Bulb Story

b bulbs 1Bulbs are very determined.

These were quiet in my closet for months, but eventually something – the passage of time? sensitivity to teeny temperature changes? – told them it was their moment. They began sending up shoots, oriented to gravity but not to light.

b bulbs 2Since they were pretty tumbled around in the bag in the closet, they came out looking arthritic.  I felt sorry for them.

b 3 alsoSo I moved them into the sunlight and gave them water. They straightened right up and became what they were intended to be.

b bulbs 4Such an easy metaphor – deformed and awry from lack of light and nourishment; upright, ready to bloom and be productive, when resources are applied.  No need to belabor the point.  Use it where you will – plants, children, relationships.  Good advice from an indoor garden.


b littlest christmas treeHappy New Year! This is the month named for Janus, the Roman god of gates and transitions, who looks backward and forward at the same time. In my front yard this morning under the  wide spreading branches of my big old pine tree, rooted in the past, this new little sprout of a tree faces the future. Janus looks out in both directions, but he occupies the middle ground – a position we could use a lot more of these days. It’s interesting that the Greeks, whose gods the Romans generally paralleled, have no similar god. The Greeks invented Democracy. I hope that’s not a portent.

b second pumpkinThe hipposquirrelamus has made an interesting sculpture while fattening himself on my second pumpkin. He ran away when he saw me, but I wondered where the chipmunks were. In November they were running up and down the yard with their cheeks stuffed out, but I never saw where they took their loot. Unlike the hipposquirrelamus that continues to forage all winter, chipmunks hibernate. They are said to build burrows as much as 12 feet long, with many entrances and separate pantries, sleeping areas, and trash dumps. This sounds way too organized for critters that rush around as chaotically as chipmunks do, but then there are those cheeks. They wouldn’t need capacious carryall cheeks if they didn’t have a plan. Being natural travelers through the underworld, they have co-evolved with various of the foods they gather, for instance spreading spores of fungi. Especially truffles.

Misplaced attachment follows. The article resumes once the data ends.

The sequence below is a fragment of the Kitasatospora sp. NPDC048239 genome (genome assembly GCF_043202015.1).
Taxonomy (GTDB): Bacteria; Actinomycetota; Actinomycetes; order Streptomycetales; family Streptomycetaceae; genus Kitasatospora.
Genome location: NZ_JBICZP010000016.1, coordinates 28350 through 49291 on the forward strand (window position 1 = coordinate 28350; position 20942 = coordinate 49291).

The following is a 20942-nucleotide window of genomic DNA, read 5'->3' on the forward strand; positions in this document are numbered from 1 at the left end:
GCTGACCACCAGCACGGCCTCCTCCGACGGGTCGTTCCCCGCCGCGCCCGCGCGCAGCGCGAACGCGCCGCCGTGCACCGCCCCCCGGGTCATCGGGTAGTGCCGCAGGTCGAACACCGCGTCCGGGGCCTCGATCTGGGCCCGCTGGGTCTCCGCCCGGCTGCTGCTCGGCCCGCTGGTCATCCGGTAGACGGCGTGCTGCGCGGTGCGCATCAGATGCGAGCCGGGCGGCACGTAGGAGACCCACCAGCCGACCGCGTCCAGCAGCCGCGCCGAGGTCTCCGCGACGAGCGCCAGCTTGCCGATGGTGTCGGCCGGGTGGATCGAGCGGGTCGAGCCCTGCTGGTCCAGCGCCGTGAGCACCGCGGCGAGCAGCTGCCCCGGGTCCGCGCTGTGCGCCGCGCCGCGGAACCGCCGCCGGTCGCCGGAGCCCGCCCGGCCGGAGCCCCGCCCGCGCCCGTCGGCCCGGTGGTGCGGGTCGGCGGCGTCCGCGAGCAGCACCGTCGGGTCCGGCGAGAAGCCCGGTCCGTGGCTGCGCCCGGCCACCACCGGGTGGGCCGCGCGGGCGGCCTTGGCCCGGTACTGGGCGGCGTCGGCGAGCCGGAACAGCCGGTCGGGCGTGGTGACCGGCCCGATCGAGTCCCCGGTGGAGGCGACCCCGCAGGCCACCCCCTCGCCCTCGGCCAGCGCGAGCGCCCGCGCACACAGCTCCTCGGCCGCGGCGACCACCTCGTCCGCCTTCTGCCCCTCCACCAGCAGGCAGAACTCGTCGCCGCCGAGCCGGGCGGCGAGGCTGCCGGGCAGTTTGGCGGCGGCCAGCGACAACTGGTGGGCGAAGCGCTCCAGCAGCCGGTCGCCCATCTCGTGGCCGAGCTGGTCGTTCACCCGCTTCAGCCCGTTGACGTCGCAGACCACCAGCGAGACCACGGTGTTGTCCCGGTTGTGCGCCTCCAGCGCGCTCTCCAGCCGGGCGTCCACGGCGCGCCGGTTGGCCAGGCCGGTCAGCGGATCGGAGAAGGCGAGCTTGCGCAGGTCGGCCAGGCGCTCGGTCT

b ajugaSo there are the smart and tidy chipmunks, holed up  in their burrow mansions eating truffles, while the deer, possums, and raccoons tromp through the winter scrounging. This explains why the plants that stay green in winter here are the ones critters do not eat. The ajuga looks luscious to me but not to the wildlife, after a week when the temperature fell all the way down and off the thermometer. That’s what zero degrees means, right?

b helleboreAnd here’s the hellebore, not just surviving but planning to bloom before spring comes. Being repellent to mammals is the way to go if you’re a small, low-growing plant that stays green in a Michigan winter.

b poinsettia reduxThe poinsettias I saved from last year spent the summer outside and dropped many leaves when I brought them in, but now have recovered to holiday glory.  After many struggles with mealybugs, to which over-wintered poinsettias are sadly susceptible, I now have an actual houseplant tip for you. For a minor infestation, mix one quarter cup of rubbing alcohol with a cup of water, dip a cotton ball into it, and dab directly onto the little white mealybug clumps. For a major infestation, mix the same proportions of water and rubbing alcohol in a big batch, add a little dishwashing liquid, and spray the plant all over with it. Works better than anything else I’ve tried.

b nite tomatoesI also used this on my indoor tomatoes, the other victim of mealybugs. Direct application worked better for them, because they grow in big heavy flowerpots that can’t be picked up and set in the kitchen sink to be sprayed. Spraying them as they sat among my books, furniture, and Christmas lights wasn’t a great idea. So, dab it was. The new green tomatoes are reaching the full 2-inch “salad size” they were meant to be before ripening, unlike the pre-treatment tiny red tomato you see here, which was hard as a rock.  Definitely worth fixing.